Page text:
Keeping your eyes healthy
Knowing your family’s eye health history is a good way of knowing what problems may pop up in the future. There are a number of things you can do to maintain healthy eyes and avoid potential hiccups altogether.
Keep your body active and healthy
Maintaining a healthy weight is not only good for your body as a whole, it’s also good for your peepers. Avoiding obesity lowers the chance of developing type 2 diabetes, which is a significant cause of blindness in adults. This is especially important if other members of your family have developed type 2 diabetes, as this disease is something that tends to run within genetics.
A well-rounded and balanced diet is important to ward off other age-related problems, such as macular degeneration, which is the progressive loss of the central vision.
To reduce the risk of developing diseases such as these, foods high in omega-3 fatty acids such as oily fish like salmon and tuna could be beneficial, as well as foods rich in zinc, vitamin C, lutein and vitamin E. These include green leafy vegetables like spinach and kale, citrus fruits, eggs, nuts, legumes, oysters and pork—all of which add up to a healthy, varied and well-balanced diet and all of which are important to overall good eye health.
The likelihood of macular degeneration is also increased in smokers, as is the chance of cataracts—a condition that causes clouding in the lens of the eye. They block light and over time, can cause blindness. Maintaining good eye health is one of many great reasons to make another attempt to quit smoking.
It goes without saying that to keep your eyes in good health, you need to protect them. Whether that be from the sun with a good pair of sunglasses, or from injury by wearing protective eyewear or goggles when working on hazardous materials or playing certain sports.
Good sunglasses are a must. The Australian sun can be particularly damaging with its high levels of ultraviolet rays, leading to higher instances of cataracts, macular degeneration, pterygiums (overgrowth of tissue from the white of the eye onto the cornea) and different types of eye-related cancers.
All sunglasses sold in Australia must be rated, tested and labelled according to Australian and New Zealand standards.
To protect your eyes, sunglasses with a minimum rating of category 2 lenses should be worn. These give medium protection against UV rays and reduction in sun glare. Sunglasses with lens categories 3 and 4 offer better protection, although due to their very high level of effectiveness at reducing glare, sunglasses with category 4 lenses should never be worn while driving.
It is worth considering wrap-around sunglasses to cut down on side glare and unless you spend most of your time outdoors, polarised lenses aren’t always necessary.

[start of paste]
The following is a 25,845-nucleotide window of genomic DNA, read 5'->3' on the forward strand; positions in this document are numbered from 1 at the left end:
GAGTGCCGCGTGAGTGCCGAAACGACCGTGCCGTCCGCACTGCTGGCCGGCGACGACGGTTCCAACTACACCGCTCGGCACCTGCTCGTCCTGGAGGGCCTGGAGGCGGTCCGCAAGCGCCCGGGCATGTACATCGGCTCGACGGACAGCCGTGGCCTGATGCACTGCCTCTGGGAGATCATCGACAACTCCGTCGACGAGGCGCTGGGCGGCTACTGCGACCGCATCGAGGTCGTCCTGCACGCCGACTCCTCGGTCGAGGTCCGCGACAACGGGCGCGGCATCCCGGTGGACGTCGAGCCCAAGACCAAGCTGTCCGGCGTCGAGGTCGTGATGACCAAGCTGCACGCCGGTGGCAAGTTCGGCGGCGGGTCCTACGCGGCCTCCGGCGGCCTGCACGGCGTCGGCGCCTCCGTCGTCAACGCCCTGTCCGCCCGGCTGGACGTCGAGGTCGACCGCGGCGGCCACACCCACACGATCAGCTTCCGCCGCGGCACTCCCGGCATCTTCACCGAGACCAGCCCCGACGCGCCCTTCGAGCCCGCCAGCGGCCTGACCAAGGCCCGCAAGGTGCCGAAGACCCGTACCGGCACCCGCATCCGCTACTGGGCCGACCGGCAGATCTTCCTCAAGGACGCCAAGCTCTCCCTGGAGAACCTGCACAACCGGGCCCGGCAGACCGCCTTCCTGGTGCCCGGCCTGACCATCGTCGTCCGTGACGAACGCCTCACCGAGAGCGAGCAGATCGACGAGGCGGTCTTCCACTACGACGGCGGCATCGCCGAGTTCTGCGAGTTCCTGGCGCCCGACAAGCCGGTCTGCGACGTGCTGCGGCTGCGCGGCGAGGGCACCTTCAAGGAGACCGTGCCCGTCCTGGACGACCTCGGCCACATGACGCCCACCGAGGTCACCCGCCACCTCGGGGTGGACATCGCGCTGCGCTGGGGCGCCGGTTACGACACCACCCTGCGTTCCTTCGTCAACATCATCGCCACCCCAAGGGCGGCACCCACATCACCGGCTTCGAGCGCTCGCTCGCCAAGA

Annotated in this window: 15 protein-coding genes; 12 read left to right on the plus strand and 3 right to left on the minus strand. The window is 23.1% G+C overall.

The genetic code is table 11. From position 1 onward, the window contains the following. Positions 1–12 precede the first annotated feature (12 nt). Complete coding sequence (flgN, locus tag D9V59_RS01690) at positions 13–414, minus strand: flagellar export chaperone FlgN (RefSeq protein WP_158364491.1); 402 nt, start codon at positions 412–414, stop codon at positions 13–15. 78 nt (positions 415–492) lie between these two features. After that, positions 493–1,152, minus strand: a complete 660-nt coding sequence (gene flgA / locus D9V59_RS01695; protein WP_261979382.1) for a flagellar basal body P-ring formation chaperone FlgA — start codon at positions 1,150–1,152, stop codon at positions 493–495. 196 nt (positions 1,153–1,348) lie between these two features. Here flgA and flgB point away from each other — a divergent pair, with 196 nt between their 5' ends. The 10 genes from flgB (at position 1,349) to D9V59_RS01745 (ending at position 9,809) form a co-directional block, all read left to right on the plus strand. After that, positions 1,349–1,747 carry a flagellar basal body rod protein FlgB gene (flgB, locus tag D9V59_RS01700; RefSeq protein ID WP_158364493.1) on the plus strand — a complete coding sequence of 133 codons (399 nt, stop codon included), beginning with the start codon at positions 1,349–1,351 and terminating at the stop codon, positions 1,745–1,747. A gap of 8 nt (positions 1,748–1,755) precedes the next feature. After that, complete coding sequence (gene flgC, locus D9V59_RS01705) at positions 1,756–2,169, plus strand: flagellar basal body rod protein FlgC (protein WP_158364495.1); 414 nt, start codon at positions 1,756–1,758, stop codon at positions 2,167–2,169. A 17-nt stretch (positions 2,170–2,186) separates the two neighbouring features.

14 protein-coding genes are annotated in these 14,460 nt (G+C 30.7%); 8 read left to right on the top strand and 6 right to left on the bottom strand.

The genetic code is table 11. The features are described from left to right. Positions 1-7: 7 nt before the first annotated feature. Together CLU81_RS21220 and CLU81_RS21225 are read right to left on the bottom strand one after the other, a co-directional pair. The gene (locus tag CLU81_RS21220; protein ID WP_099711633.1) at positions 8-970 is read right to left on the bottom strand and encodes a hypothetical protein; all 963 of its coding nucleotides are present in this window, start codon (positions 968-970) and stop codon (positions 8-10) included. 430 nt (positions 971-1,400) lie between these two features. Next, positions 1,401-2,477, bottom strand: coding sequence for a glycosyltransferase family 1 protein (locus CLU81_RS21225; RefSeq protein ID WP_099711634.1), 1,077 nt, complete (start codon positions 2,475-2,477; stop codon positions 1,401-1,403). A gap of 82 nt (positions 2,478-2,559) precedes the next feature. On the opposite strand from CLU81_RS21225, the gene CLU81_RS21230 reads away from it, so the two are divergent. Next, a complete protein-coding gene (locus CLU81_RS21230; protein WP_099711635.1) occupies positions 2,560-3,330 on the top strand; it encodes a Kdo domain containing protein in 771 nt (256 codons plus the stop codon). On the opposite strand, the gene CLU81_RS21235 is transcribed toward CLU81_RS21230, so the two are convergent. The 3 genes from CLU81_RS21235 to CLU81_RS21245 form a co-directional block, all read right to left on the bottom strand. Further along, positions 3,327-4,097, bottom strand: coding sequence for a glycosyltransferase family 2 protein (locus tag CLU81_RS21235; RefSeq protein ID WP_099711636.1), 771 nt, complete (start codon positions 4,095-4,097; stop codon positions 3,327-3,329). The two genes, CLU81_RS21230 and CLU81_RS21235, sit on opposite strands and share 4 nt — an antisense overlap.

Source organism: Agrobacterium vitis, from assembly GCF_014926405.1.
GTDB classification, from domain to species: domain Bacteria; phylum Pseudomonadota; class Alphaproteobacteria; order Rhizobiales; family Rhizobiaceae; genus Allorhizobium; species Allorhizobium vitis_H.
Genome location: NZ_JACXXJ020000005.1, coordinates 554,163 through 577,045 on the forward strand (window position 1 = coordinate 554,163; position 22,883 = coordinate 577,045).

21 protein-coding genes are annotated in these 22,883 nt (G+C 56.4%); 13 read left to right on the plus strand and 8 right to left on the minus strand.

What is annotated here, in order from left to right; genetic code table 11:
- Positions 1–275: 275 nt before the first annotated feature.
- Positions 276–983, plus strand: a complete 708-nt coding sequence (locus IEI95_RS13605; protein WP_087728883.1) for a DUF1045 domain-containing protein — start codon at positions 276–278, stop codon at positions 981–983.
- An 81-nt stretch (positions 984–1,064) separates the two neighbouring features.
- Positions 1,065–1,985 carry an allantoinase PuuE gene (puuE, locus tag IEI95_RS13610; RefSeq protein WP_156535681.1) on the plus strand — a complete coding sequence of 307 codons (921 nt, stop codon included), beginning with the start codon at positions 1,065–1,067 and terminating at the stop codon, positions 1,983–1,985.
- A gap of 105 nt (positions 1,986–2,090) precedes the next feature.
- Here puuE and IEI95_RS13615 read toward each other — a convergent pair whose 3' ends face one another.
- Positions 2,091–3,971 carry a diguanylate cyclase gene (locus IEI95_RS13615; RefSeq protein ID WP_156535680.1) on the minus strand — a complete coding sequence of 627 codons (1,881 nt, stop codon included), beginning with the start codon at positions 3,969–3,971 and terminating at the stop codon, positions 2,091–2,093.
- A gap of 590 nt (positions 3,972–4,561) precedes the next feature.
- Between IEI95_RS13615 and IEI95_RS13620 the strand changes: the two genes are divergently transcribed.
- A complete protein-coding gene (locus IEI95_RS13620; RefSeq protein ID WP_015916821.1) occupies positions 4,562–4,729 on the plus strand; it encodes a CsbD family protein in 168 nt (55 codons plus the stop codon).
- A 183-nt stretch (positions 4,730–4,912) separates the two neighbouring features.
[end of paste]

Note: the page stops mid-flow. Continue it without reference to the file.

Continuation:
Sunglasses typically vary in price. However, just because one pair is more expensive, doesn’t mean they’ll protect your eyes any better than a less expensive pair—so check that your sunglasses are rated category 2, or preferably 3.
Avoid eye strain
Computers and screens have become intrinsic to our way of life, so it has never been more important to eye health to employ healthy practices.
Looking at a screen too long can cause eye strain, giving rise to headaches, a burning eye sensation and dry eyes. Luckily, there are simple steps you can employ to avoid these symptoms:
- Ensure you take frequent breaks away from your screen. Taking a break away from your screen, standing, stretching, blinking and looking at distant objects will help avoid potential eye strain, as well as boost your productivity.
- Poor lighting can also add to the risk of eye strain. Ambient lighting should ideally be half as bright as your screen. Reflections and glare can be reduced by adjusting window shades or by changing the contrast and brightness of your screen.
- And make sure you clean your display regularly to ensure it is sharp and easy to read.
Regular eye exams
It will come as no surprise to anyone that regular eye exams are an essential part of maintaining good eye health.
During an eye exam you’ll often discuss aspects of family history which may relate to your eye health, undergo vision tests to detect changes in sight and be tested for glaucoma. Blindness resulting from glaucoma is due to damage of the optic nerve. It has no symptoms or warning signs in it’s early stages and no cure. However, its progression can be stopped or slowed significantly when detected in the early stages—making regular, comprehensive eye tests essential.
Just by taking these few, small steps, you can ensure your eyes stay healthy throughout your lifetime.
If you have any concerns about your eyes, please call NewVision Clinics on 1800 20 20 20 to discuss your eye health further.
BYLINE: Natasha Poynton is a freelance writer, editor and co-founder of Your Write. With almost 20 years of professional experience and a background as a children’s television producer, Natasha now enjoys writing about pretty much anything and everything.